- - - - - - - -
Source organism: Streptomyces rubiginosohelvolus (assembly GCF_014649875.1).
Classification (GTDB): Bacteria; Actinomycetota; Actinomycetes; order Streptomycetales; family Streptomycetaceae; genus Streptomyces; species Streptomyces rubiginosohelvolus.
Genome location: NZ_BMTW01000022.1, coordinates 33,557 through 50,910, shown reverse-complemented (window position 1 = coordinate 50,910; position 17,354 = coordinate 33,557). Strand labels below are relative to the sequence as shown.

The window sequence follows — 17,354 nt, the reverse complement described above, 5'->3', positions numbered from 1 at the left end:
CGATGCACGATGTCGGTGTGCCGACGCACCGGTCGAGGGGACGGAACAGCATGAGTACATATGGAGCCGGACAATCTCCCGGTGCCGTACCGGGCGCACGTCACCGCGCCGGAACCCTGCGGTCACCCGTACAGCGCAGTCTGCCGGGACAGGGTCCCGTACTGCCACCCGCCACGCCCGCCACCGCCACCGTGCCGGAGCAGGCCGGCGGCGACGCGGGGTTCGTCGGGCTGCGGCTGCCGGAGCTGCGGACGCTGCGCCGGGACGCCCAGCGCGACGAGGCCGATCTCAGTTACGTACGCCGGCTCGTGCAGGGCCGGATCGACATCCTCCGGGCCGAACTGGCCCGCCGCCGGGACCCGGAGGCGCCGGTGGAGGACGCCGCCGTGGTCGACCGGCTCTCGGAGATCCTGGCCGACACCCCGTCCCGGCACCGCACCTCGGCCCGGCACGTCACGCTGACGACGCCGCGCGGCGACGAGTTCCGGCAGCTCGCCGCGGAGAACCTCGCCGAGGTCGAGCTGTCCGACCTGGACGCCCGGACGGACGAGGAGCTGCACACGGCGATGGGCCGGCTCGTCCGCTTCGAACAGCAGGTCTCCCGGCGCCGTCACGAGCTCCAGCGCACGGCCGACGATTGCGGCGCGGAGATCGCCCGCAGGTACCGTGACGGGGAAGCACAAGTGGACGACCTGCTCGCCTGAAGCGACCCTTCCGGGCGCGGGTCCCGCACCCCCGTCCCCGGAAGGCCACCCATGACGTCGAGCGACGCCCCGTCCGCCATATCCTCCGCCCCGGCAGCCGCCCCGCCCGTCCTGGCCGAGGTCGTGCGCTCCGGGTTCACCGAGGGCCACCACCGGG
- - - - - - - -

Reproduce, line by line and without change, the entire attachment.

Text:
Source organism: Streptomyces rubiginosohelvolus (assembly GCF_014649875.1).
Classification (GTDB): Bacteria; Actinomycetota; Actinomycetes; order Streptomycetales; family Streptomycetaceae; genus Streptomyces; species Streptomyces rubiginosohelvolus.
Genome location: NZ_BMTW01000022.1, coordinates 33,557 through 50,910, shown reverse-complemented (window position 1 = coordinate 50,910; position 17,354 = coordinate 33,557). Strand labels below are relative to the sequence as shown.

The window sequence follows — 17,354 nt, the reverse complement described above, 5'->3', positions numbered from 1 at the left end:
CGATGCACGATGTCGGTGTGCCGACGCACCGGTCGAGGGGACGGAACAGCATGAGTACATATGGAGCCGGACAATCTCCCGGTGCCGTACCGGGCGCACGTCACCGCGCCGGAACCCTGCGGTCACCCGTACAGCGCAGTCTGCCGGGACAGGGTCCCGTACTGCCACCCGCCACGCCCGCCACCGCCACCGTGCCGGAGCAGGCCGGCGGCGACGCGGGGTTCGTCGGGCTGCGGCTGCCGGAGCTGCGGACGCTGCGCCGGGACGCCCAGCGCGACGAGGCCGATCTCAGTTACGTACGCCGGCTCGTGCAGGGCCGGATCGACATCCTCCGGGCCGAACTGGCCCGCCGCCGGGACCCGGAGGCGCCGGTGGAGGACGCCGCCGTGGTCGACCGGCTCTCGGAGATCCTGGCCGACACCCCGTCCCGGCACCGCACCTCGGCCCGGCACGTCACGCTGACGACGCCGCGCGGCGACGAGTTCCGGCAGCTCGCCGCGGAGAACCTCGCCGAGGTCGAGCTGTCCGACCTGGACGCCCGGACGGACGAGGAGCTGCACACGGCGATGGGCCGGCTCGTCCGCTTCGAACAGCAGGTCTCCCGGCGCCGTCACGAGCTCCAGCGCACGGCCGACGATTGCGGCGCGGAGATCGCCCGCAGGTACCGTGACGGGGAAGCACAAGTGGACGACCTGCTCGCCTGAAGCGACCCTTCCGGGCGCGGGTCCCGCACCCCCGTCCCCGGAAGGCCACCCATGACGTCGAGCGACGCCCCGTCCGCCATATCCTCCGCCCCGGCAGCCGCCCCGCCCGTCCTGGCCGAGGTCGTGCGCTCCGGGTTCACCGAGGGCCACCACCGGG